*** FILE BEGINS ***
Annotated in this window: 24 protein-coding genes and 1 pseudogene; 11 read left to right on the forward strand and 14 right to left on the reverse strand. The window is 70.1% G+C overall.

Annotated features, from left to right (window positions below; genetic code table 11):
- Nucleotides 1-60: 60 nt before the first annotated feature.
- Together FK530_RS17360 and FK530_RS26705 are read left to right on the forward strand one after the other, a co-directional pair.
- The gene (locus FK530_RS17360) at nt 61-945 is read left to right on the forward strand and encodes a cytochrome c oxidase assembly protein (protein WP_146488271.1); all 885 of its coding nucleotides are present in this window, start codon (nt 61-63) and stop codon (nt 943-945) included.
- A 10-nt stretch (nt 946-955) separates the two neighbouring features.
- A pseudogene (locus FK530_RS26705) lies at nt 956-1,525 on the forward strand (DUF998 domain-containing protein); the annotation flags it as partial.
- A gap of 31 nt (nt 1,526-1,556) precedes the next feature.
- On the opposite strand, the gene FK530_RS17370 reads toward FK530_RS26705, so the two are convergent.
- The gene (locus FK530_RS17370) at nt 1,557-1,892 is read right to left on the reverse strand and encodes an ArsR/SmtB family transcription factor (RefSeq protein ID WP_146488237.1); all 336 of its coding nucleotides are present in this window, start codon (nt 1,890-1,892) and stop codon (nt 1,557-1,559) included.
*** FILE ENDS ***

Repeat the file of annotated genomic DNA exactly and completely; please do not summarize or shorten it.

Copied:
Annotated in this window: 24 protein-coding genes and 1 pseudogene; 11 read left to right on the forward strand and 14 right to left on the reverse strand. The window is 70.1% G+C overall.

Annotated features, from left to right (window positions below; genetic code table 11):
- Nucleotides 1-60: 60 nt before the first annotated feature.
- Together FK530_RS17360 and FK530_RS26705 are read left to right on the forward strand one after the other, a co-directional pair.
- The gene (locus FK530_RS17360) at nt 61-945 is read left to right on the forward strand and encodes a cytochrome c oxidase assembly protein (protein WP_146488271.1); all 885 of its coding nucleotides are present in this window, start codon (nt 61-63) and stop codon (nt 943-945) included.
- A 10-nt stretch (nt 946-955) separates the two neighbouring features.
- A pseudogene (locus FK530_RS26705) lies at nt 956-1,525 on the forward strand (DUF998 domain-containing protein); the annotation flags it as partial.
- A gap of 31 nt (nt 1,526-1,556) precedes the next feature.
- On the opposite strand, the gene FK530_RS17370 reads toward FK530_RS26705, so the two are convergent.
- The gene (locus FK530_RS17370) at nt 1,557-1,892 is read right to left on the reverse strand and encodes an ArsR/SmtB family transcription factor (RefSeq protein ID WP_146488237.1); all 336 of its coding nucleotides are present in this window, start codon (nt 1,890-1,892) and stop codon (nt 1,557-1,559) included.